There is a widespread myth that women are always the ones victimized in domestic assault, the evidence shows that it is not the case. Violence is unacceptable, and disappointing to say the least. If a male character strikes a woman on TV it is seen as assault. But violence by women against men is often portrayed as humourous. Take for instance the 2013 movie called, The Big Wedding, with Robert De Niro, his character gets punched in the face twice. Once by a character who plays his ex-wife, and again by the character who plays his second wife – and it is portrayed as humour. It’s sublime because almost everyone in the theater will laugh when it happens, and laugh louder when it happens the second time. The issue was posed at the Good Men Project Ask a Feminist in part, the response was, “The other thing feminists might point out is that violence committed by men against women is a statistically larger issue than violence committed by women against men.” The key words in that response are larger issue. The fact is – women are more, or as violent with their partner as men. That issue is seldom raised, and it creates a social bias. The myth which needs to be confronted is ‘that only men are responsible for domestic violence’ – false. Evidence shows it’s essentially 50/50.
On the Statistics Canada website, in the Crime and Justice, Family Violence category, a recent report (Feb. 25th, 2013) on Police Reported Victims of Violent Crime, was titled: Violence Against Women – 2011. The total reported crimes were less against men than women, but in the last three age categories men were 9% to 19% more likely to be victims of violent crime. And the data showed that men are 91.5% as likely to be victims of violent crime as women are. Yet not a word was written about that. Is there a bias against men in our society? It is easy to perceive the official narrative as being, always violence against women, unless otherwise specified – full stop.
A search of the Statistics Canada website for Violence against women turns up four reports of 18 that specifically mention violence against women. A search for violence against men, turns up five reports, the first two are titled, Violence against women – there are no reports titled Violence against men. One of the search results for violence against men – turns up a report titled, Women in Canada: The criminal justice system, it states, “In 2009, females reported about 1.6 million incidents of violent crime (that is, physical assault, sexual assault or robbery). Men reported about 1.7 million incidents during the same period.” In this instance there’s about 6% more reported incidents of men being victims, yet the Canadian Government called the report: Women In Canada: The criminal justice system.
When asked why the data for the above graph was titled Violence against Women, Stats Canada media relations responded by writing, “This article looks at all forms of violence against women, including but not limited to spousal violence. For the purpose of this article, Statistics Canada uses the internationally accepted definition of violence against women: “any act of gender-based violence that results in, or is likely to result in, physical, sexual or psychological harm or suffering to women, including threats of such acts, coercion or arbitrary deprivation of liberty, whether occurring in public or in private life (UN 1993). In doing so, it is possible to situate women’s experiences of violence in various contexts, and to illustrate how this violence differs in prevalence, severity, and impact from violence perpetrated against men. Also, while the majority of this article will focus on violence against women aged 15 years and older, it is recognized that violence directed at females often begins before adolescence. Consequently, the article examines the victimization experiences of girls. Within this article, special attention is also paid to the situation of violence against Aboriginal women. Impact and responses to violence against women are also examined.” It is 175 words without answering the question why.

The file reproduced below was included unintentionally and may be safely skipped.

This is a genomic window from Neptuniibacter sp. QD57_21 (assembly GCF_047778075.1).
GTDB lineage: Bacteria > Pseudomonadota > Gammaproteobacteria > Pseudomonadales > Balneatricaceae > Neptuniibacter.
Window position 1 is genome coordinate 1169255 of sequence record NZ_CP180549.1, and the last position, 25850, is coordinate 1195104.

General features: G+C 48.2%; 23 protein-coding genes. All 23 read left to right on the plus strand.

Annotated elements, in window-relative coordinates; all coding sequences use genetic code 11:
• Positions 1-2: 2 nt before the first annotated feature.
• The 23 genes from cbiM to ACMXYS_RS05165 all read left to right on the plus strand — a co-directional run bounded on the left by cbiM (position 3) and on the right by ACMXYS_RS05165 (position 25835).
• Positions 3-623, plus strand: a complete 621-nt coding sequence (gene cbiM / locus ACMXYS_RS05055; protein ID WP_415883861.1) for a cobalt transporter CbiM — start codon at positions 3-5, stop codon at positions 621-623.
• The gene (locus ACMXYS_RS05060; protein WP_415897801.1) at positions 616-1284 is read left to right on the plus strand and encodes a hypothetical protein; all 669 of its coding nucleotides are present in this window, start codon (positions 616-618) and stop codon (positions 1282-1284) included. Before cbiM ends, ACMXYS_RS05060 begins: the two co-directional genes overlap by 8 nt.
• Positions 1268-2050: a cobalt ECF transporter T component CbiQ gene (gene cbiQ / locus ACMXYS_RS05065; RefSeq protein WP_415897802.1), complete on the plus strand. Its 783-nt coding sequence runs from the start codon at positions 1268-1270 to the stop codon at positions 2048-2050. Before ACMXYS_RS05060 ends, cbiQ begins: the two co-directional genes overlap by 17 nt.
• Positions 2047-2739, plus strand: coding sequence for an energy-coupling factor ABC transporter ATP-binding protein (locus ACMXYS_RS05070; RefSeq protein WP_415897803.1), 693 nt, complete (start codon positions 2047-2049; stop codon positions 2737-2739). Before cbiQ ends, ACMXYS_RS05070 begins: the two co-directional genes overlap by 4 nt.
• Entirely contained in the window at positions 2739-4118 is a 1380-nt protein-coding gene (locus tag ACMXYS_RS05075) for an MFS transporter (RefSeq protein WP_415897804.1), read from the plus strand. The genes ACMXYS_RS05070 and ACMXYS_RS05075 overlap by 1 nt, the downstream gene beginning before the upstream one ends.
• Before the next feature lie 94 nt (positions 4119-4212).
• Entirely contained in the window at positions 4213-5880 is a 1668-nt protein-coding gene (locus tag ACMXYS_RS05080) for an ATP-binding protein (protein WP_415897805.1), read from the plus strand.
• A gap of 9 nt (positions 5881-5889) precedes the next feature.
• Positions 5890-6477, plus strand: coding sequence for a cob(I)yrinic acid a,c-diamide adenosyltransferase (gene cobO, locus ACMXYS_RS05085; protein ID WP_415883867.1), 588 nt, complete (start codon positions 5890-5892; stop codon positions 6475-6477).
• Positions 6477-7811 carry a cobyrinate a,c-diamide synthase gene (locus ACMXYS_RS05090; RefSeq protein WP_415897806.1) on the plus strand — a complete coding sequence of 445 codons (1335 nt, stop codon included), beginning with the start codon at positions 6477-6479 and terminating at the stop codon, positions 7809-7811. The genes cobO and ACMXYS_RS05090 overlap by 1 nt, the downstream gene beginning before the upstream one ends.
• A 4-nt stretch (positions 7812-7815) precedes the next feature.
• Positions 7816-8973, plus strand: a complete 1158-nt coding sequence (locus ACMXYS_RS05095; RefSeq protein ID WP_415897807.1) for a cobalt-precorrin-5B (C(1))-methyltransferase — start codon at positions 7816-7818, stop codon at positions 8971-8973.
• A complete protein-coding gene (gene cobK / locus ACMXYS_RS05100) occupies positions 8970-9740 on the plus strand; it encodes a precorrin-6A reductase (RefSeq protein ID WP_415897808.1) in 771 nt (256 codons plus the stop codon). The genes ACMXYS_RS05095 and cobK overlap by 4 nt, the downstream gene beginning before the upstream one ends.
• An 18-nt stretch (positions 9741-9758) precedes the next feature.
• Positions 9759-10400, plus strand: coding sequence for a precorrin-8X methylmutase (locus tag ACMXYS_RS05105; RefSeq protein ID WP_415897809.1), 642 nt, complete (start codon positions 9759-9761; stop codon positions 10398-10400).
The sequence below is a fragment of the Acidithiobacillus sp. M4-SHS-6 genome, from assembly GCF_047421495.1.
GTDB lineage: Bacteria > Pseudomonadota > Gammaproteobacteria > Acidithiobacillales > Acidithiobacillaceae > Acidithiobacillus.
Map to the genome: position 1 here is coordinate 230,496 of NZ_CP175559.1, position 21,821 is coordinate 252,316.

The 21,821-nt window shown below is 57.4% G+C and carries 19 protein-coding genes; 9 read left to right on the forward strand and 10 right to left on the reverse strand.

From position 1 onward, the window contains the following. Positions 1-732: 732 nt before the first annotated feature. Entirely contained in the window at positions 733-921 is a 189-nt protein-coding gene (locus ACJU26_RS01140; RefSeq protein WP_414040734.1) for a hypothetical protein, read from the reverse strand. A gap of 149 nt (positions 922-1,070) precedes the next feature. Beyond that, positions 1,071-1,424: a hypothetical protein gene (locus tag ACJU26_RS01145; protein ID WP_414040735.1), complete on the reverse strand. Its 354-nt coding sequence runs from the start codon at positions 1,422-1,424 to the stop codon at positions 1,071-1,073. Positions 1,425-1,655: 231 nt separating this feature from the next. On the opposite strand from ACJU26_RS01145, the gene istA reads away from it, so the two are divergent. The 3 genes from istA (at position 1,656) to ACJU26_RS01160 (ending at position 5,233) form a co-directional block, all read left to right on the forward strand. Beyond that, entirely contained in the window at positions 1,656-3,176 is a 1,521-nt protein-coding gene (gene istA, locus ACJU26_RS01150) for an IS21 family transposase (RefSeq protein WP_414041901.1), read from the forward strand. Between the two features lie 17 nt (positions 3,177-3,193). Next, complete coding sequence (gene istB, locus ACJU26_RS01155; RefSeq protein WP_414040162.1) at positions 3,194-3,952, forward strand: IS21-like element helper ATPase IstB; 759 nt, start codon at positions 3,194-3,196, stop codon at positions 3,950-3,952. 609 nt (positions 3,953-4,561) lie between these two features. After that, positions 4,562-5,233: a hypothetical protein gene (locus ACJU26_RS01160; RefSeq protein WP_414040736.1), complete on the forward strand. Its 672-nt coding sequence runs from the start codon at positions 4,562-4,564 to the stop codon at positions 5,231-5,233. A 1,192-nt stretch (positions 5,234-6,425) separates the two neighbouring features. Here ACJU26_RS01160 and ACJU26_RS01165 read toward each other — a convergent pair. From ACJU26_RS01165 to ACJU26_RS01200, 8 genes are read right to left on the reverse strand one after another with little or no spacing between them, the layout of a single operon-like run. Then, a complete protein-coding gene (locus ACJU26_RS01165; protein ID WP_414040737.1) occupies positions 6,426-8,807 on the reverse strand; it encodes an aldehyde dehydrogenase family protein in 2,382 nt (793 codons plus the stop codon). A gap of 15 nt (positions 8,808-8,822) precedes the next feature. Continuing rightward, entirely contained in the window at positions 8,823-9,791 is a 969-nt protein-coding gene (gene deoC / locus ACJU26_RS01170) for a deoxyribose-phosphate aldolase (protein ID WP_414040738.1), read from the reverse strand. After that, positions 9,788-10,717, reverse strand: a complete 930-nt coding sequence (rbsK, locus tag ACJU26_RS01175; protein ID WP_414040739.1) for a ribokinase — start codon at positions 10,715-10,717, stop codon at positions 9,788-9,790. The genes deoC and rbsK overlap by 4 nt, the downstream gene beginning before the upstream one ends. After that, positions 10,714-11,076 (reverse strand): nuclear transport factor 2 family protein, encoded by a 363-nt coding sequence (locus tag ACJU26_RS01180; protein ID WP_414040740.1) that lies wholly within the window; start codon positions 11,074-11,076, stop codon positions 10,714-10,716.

A ‘domestic violence’ search at the Stats Can website turns up two reports, the first is titled Residents of Canada’s shelters for abused women. There are no shelters in Canada for abused men. The only shelter for abused men closed in March of 2013. It was established by Earl Silverman, and was located in his own home in Calgary, Alberta. Silverman received no support from the federal or provincial governments, and because of a lack of funding he had to close it, and sell his home. He funded the project for as long as he could with his own money, and small private donations. Silverman committed suicide a few days after his home was sold.
Under the heading Women and the criminal justice system there is a table of statistics from 2009, titled Severity of Spousal violence reported by female and male victims. The table shows that in terms of gender there is a fairly equal split in terms of spousal abuse with women being 2.7 % less violent. Only 18% of the males required medical attention for the abuse whereas 42% of women were in need of medical attention as a result. Males were 25% more likely to be victims in single incidents of violence than women. In the 2 to 5 incident category, men were victims in 46.2% of spousal violence cases. The evidence in domestic situations seems to show that it ‘takes two to tango’ and women are dishing out violence just as much, if not more than men, but are getting physically injured more often as a result.
When something negatively affects women it’s frequently framed as a social problem, to be resolved by society. On issues that affect men however, society defaults to a narrative on personal responsibility and failure, where the man is expected to change by himself.